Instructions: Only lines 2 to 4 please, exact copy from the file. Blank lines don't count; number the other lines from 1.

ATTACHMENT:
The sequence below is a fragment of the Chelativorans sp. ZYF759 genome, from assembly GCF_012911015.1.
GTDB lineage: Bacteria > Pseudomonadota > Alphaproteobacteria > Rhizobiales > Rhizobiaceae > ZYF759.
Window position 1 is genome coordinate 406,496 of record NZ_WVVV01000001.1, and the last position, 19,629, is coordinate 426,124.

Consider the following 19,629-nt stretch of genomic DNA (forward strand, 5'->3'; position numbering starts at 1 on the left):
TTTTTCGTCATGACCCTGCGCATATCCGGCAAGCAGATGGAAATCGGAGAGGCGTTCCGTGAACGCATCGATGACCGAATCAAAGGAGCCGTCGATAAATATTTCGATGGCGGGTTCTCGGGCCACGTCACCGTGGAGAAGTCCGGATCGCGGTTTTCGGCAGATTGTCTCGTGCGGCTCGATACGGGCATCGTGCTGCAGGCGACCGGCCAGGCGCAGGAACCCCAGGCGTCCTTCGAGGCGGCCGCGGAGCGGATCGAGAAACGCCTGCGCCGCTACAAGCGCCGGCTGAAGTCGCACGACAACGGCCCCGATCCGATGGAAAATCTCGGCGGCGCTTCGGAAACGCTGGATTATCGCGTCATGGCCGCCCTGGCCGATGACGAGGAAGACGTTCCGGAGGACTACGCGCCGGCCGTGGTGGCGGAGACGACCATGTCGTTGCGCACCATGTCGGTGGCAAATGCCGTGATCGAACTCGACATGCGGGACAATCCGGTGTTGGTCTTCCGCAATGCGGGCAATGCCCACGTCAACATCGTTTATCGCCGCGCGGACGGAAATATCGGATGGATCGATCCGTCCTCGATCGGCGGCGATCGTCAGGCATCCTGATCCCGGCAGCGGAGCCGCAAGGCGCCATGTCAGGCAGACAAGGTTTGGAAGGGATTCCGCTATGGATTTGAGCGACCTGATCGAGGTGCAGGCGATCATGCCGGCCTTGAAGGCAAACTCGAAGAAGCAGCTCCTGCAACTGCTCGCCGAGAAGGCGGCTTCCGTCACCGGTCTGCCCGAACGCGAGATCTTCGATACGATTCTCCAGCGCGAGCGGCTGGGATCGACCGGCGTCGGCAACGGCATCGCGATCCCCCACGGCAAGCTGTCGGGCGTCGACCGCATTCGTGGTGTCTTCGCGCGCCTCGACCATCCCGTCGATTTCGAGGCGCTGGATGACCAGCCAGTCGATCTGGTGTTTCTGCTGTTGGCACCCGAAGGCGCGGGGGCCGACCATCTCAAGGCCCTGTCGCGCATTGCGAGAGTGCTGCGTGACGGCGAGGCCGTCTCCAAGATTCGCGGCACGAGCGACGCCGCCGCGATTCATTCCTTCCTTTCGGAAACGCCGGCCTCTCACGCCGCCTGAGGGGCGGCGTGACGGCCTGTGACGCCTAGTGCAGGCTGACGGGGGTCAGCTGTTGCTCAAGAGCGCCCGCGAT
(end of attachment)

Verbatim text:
GTDB lineage: Bacteria > Pseudomonadota > Alphaproteobacteria > Rhizobiales > Rhizobiaceae > ZYF759.
Window position 1 is genome coordinate 406,496 of record NZ_WVVV01000001.1, and the last position, 19,629, is coordinate 426,124.

Consider the following 19,629-nt stretch of genomic DNA (forward strand, 5'->3'; position numbering starts at 1 on the left):